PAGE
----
From School Library Journal
Grade 4-6–Rats and humans have had a very long love/hate relationship as readers discover in this lively and informative overview of the history and behavior of the widely encountered rodent. Emphasizing the animal's capabilities for survival, Marrin offers both anecdotal accounts of human/rat encounters and impressive statistics. Rats have occupied the Earth far longer than humans, and they compete prodigiously for the world's food supply, earning their reputation as major pests to humankind. On the other hand, they provide an important source of protein for the many humans who eat them worldwide. (Not a pleasing bit of information for readers who have loved them as pets.) The nine short chapters are set in a handsome slim book with striking black-and-white scratchboard illustrations and muted red framing on many pages. Marrin touches briefly on physical characteristics as he explains the veneration of rats in some cultures, attempts to eradicate them in others, and rats as both carriers of disease and valued subjects of medical research. It's a different sort of discussion and format for this well-known historian and biographer and one that he has clearly enjoyed, as will a wide variety of nonfiction readers and animal fans. There's a bibliography of adult sources and children's nonfiction as well as a listing of literary works featuring rats.–Margaret Bush, Simmons College, Boston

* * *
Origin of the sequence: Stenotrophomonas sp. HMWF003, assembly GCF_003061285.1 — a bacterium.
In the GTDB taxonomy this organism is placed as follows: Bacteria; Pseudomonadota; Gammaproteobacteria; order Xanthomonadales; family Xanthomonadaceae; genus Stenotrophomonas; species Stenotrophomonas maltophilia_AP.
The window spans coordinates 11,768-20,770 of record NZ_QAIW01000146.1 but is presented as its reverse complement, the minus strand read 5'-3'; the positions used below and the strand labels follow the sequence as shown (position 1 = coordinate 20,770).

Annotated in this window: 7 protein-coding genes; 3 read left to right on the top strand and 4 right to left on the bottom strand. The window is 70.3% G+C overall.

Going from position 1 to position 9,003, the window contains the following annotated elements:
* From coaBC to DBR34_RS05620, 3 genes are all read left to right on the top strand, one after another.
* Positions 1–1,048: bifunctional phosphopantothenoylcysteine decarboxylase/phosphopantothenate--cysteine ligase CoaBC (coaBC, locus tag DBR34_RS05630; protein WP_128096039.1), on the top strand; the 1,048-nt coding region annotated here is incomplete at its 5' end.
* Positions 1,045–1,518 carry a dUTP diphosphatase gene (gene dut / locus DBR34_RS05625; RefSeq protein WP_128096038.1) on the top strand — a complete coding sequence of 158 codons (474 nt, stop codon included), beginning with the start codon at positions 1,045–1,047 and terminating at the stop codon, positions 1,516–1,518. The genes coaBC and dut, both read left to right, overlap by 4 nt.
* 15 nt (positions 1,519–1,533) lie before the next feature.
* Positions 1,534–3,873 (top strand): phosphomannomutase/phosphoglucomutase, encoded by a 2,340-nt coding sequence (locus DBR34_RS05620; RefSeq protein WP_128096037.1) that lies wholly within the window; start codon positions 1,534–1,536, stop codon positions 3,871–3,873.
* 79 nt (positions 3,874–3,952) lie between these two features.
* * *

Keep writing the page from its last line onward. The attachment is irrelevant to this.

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Gr. 3-5. Children fond of nonfiction that is laced with discomfiting--or downright revolting--information will happily fall upon this anecdotal look at the shared history of the animal kingdom's greatest survivors. Along with portraying rats in many roles, from pests to pets, Marrin (best known for his histories for older readers) introduces rodent relatives and provides glimpses of rats' habits and innate intelligence, as well as their history as disease carriers, lab animals, predators, and ("Grilled Rat, Bordeaux Style," anyone?) even entrees. Red highlights (including red eyes on the rats and red borders on some of the pages) add an ominous tone to Mordan's many naturalistic, deeply shadowed illustrations, which have the look of wood engravings. Although there are no source notes, Marrin closes with short lists of relevant fiction and nonfiction. Richard Conniff's Rats! The Good, the Bad, and the Ugly
(2002) offers sometimes-arresting photographs and more specific information, but this book makes a pleasantly icky additional purchase. John PetersCopyright © American Library Association. All rights reserved